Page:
Postcard prose - Issue 02 | December 2008

7am; Billings, Montana

by Irene Westcott

Because you and your luggage took separate flights, you are dressed in yesterday’s clothes—clingy purple top, black pencil skirt, stilettos. It’s an outfit you like—one that seems chic when surrounded by the steel and glass of your Chicago office tower. But now, in a hotel dining room with mounted animal heads and knotty pine tables, it appears farcical, even alien. Like you were trying for pastiche.

Plus, it smells.

Of day-old sweat. Of stale, re-circulated air. Of strangers.

You glance at the breakfast menu, sticky and laminated, while you wait for your colleague—your companion on this business misadventure. Around you, the air is so thick with the scent of syrup and sizzling fat that it’s almost viscous. You feel unpleasantly suspended in it, like the bit of honeycomb in the bear-shaped jar at your elbow.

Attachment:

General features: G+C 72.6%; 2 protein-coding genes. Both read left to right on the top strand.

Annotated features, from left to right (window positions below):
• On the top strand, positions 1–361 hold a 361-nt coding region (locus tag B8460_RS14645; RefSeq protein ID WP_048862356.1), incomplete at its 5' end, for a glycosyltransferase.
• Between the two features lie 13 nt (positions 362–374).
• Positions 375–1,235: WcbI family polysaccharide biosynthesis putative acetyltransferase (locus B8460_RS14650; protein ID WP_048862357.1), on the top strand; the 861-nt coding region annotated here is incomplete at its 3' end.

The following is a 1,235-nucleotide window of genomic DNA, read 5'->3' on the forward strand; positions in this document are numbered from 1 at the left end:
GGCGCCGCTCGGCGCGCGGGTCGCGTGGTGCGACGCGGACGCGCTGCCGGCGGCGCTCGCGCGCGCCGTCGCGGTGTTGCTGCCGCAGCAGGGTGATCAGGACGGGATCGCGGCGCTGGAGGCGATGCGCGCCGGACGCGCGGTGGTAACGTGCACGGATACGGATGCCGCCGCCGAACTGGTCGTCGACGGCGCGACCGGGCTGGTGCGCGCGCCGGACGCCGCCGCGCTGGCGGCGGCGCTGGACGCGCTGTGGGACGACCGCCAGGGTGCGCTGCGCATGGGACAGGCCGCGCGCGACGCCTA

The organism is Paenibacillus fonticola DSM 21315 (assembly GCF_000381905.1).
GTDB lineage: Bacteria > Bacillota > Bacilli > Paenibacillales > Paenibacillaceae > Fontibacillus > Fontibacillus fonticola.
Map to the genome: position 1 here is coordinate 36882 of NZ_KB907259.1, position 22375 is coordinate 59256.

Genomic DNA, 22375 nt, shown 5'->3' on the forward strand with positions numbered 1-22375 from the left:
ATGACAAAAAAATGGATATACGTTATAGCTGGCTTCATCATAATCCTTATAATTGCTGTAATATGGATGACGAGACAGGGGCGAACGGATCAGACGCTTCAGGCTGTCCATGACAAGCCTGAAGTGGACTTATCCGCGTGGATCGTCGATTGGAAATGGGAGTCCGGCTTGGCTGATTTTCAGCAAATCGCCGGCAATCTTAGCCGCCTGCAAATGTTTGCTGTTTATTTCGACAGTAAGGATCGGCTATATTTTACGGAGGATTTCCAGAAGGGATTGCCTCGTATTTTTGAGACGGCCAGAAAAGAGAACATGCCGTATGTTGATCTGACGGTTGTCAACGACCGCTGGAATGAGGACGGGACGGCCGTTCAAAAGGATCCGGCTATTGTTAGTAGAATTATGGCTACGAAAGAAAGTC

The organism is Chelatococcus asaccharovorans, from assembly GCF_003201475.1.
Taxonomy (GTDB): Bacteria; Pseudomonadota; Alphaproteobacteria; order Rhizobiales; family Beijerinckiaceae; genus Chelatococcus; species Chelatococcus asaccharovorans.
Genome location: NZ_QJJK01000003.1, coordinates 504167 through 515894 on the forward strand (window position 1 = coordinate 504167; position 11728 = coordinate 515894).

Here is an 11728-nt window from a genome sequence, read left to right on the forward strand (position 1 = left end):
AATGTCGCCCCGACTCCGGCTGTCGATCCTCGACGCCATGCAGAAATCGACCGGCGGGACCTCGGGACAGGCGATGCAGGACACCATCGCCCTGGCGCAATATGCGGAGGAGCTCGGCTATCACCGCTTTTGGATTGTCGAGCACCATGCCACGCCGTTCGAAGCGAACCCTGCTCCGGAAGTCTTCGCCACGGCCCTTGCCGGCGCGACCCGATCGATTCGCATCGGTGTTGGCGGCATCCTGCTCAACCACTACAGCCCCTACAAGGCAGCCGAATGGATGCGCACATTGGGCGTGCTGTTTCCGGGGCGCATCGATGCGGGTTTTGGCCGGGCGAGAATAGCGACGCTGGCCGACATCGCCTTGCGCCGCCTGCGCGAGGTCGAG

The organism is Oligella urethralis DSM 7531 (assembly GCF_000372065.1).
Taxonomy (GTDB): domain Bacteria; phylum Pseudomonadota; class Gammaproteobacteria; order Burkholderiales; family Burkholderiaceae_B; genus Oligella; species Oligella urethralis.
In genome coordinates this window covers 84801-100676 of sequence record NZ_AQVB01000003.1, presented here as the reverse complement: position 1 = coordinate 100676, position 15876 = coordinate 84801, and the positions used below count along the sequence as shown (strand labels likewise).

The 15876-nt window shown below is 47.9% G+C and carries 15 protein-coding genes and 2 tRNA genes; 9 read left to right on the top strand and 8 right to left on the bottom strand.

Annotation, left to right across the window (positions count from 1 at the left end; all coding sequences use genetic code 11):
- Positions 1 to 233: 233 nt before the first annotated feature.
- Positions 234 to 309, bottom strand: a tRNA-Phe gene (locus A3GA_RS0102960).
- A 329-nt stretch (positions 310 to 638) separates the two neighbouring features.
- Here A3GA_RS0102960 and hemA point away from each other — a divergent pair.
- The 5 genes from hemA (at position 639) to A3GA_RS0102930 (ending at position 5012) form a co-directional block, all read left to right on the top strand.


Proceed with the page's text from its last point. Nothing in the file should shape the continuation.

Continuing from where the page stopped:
A quick scan of the dining room. You are the only person not wearing denim. For a moment, you meet the glance of the man at the next table; he quickly looks away. You picture your curious combination of un-styled hair, naked face and snug-fitting clothes. Perhaps he takes you for a hooker on her way home.

Your colleague, Rich, appears. He looks as crisp as a clean sheet of paper in an oxford-cloth shirt and khaki pants. Meanwhile, your underwear is still damp from being washed in the sink.

“You ready?” he chirps. “We’re supposed to be there in 20 minutes.”

You are not ready. You’re tender, exposed. Literally stripped of your defenses.

On the trip home, after a long, unproductive day, you fold yourself into your scratchy airline seat and rail at your weakness, your ability to be so easily rattled. As the wheels leave the ground, you want only more Billings –– the chance to try again.


About the author

Irene’s travel credits include the mountains of central Mexico, the red rocks of Arizona and airport bathrooms everywhere. Her work can be found in the (now sadly defunct) Bullfight Review, The Baltimore Review and the occasional literary anthology. Her piece,  “So the Lawyer You Married Wants to Devote His Life to Perfecting His Roundhouse Kick” won The Baltimore Review’s 2007 Creative Nonfiction Competition. 

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